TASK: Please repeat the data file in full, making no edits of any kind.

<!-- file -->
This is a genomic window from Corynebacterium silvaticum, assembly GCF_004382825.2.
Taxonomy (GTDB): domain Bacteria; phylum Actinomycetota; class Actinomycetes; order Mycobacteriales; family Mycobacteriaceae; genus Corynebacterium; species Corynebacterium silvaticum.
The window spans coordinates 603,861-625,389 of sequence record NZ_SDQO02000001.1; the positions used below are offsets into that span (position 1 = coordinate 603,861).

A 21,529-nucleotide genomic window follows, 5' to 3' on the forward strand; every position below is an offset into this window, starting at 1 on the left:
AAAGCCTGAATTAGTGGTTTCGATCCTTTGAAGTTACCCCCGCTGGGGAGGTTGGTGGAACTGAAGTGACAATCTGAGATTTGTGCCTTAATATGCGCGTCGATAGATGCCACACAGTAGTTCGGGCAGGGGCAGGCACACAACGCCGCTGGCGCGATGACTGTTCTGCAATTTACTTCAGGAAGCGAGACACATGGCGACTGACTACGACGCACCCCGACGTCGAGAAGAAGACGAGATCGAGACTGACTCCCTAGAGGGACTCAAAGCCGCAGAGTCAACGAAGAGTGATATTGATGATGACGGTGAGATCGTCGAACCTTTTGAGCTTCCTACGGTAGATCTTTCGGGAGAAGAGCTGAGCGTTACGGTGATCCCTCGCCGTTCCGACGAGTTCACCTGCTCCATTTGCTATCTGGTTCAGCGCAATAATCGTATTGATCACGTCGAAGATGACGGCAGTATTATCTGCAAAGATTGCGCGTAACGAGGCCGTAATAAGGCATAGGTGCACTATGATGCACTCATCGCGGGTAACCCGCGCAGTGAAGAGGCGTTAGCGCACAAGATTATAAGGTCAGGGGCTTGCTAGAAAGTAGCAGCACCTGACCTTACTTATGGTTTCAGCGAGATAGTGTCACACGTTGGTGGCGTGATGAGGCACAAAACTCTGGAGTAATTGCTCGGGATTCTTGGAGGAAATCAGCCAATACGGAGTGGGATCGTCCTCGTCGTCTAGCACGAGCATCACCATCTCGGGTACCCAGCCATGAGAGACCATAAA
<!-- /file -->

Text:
This is a genomic window from Corynebacterium silvaticum, assembly GCF_004382825.2.
Taxonomy (GTDB): domain Bacteria; phylum Actinomycetota; class Actinomycetes; order Mycobacteriales; family Mycobacteriaceae; genus Corynebacterium; species Corynebacterium silvaticum.
The window spans coordinates 603,861-625,389 of sequence record NZ_SDQO02000001.1; the positions used below are offsets into that span (position 1 = coordinate 603,861).

A 21,529-nucleotide genomic window follows, 5' to 3' on the forward strand; every position below is an offset into this window, starting at 1 on the left:
AAAGCCTGAATTAGTGGTTTCGATCCTTTGAAGTTACCCCCGCTGGGGAGGTTGGTGGAACTGAAGTGACAATCTGAGATTTGTGCCTTAATATGCGCGTCGATAGATGCCACACAGTAGTTCGGGCAGGGGCAGGCACACAACGCCGCTGGCGCGATGACTGTTCTGCAATTTACTTCAGGAAGCGAGACACATGGCGACTGACTACGACGCACCCCGACGTCGAGAAGAAGACGAGATCGAGACTGACTCCCTAGAGGGACTCAAAGCCGCAGAGTCAACGAAGAGTGATATTGATGATGACGGTGAGATCGTCGAACCTTTTGAGCTTCCTACGGTAGATCTTTCGGGAGAAGAGCTGAGCGTTACGGTGATCCCTCGCCGTTCCGACGAGTTCACCTGCTCCATTTGCTATCTGGTTCAGCGCAATAATCGTATTGATCACGTCGAAGATGACGGCAGTATTATCTGCAAAGATTGCGCGTAACGAGGCCGTAATAAGGCATAGGTGCACTATGATGCACTCATCGCGGGTAACCCGCGCAGTGAAGAGGCGTTAGCGCACAAGATTATAAGGTCAGGGGCTTGCTAGAAAGTAGCAGCACCTGACCTTACTTATGGTTTCAGCGAGATAGTGTCACACGTTGGTGGCGTGATGAGGCACAAAACTCTGGAGTAATTGCTCGGGATTCTTGGAGGAAATCAGCCAATACGGAGTGGGATCGTCCTCGTCGTCTAGCACGAGCATCACCATCTCGGGTACCCAGCCATGAGAGACCATAAA